Golf: Protective authorities take no chances: Security firm hired to guard US Open players and spectators from harm

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IT'S not quite as secure as Fort Knox but the 93rd US Open Championship which starts at Baltusrol tomorrow is crawling with surveillance. The United States Golf Association, in response to the bombing of the World Trade Centre in New York and the stabbing of Monica Seles, has hired a security force to oversee the tournament.

The Professional Security Bureau is providing 150 men and women, plainclothes and

uniformed and, of course, armed, to patrol Baltusrol 24 hours a day. This is in addition to the FBI and state, county and local police. 'People are concerned for their well-being and we are here to protect them,' Doug Goode, a licensed private detective in New Jersey and a vice-president of the company, said. Goode is co-ordinating the efforts to ensure the safety of 156 players and 30,000 spectators.

'In sports like tennis and golf you don't anticipate death threats or violent activity,' Goode said, 'but after what happened with Seles safety awareness has been heightened. The players must be able to move around freely and feel safe. There will be a day in the near future when metal detectors will be used to check spectators. It will be just like going to the airport.' If it will be like that the authorities can expect considerably reduced crowds.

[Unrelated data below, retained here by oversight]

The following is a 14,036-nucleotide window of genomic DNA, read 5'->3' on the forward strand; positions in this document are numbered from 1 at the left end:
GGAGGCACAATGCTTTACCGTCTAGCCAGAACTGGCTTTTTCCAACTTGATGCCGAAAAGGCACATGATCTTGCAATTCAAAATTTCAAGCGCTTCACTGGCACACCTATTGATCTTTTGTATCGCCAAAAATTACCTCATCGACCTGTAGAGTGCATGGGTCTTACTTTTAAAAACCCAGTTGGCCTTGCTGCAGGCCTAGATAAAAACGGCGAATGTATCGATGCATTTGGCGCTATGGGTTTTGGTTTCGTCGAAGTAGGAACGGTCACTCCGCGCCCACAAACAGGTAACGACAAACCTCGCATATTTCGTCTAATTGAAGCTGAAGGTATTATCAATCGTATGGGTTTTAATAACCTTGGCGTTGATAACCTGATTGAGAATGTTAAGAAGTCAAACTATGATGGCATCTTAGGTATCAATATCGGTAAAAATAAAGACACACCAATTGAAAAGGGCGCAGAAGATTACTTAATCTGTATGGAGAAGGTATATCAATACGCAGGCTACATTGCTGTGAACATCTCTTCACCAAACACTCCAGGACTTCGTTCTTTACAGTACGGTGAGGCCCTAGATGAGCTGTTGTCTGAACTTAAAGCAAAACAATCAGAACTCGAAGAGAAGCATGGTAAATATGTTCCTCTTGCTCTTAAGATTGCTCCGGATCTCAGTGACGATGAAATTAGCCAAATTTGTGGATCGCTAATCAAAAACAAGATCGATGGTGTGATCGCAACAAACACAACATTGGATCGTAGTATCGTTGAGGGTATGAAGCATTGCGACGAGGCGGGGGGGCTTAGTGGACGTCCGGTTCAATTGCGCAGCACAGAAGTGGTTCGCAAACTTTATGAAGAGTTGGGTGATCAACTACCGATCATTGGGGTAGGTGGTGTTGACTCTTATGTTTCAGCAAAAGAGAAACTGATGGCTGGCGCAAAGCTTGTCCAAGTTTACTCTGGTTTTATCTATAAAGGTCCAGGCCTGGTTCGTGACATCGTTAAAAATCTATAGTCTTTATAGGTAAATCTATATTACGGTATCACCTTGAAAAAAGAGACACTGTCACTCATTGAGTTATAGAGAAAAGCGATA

There is another reason why the USGA has invested in extra security: the raucous natives. When the US Open was last held near New York, at Shinnecock Hills in 1986, Greg Norman was dogged by several spectators. 'Choker' was one of the nicer expressions they called out.

Europe aims to halt roll, page 37

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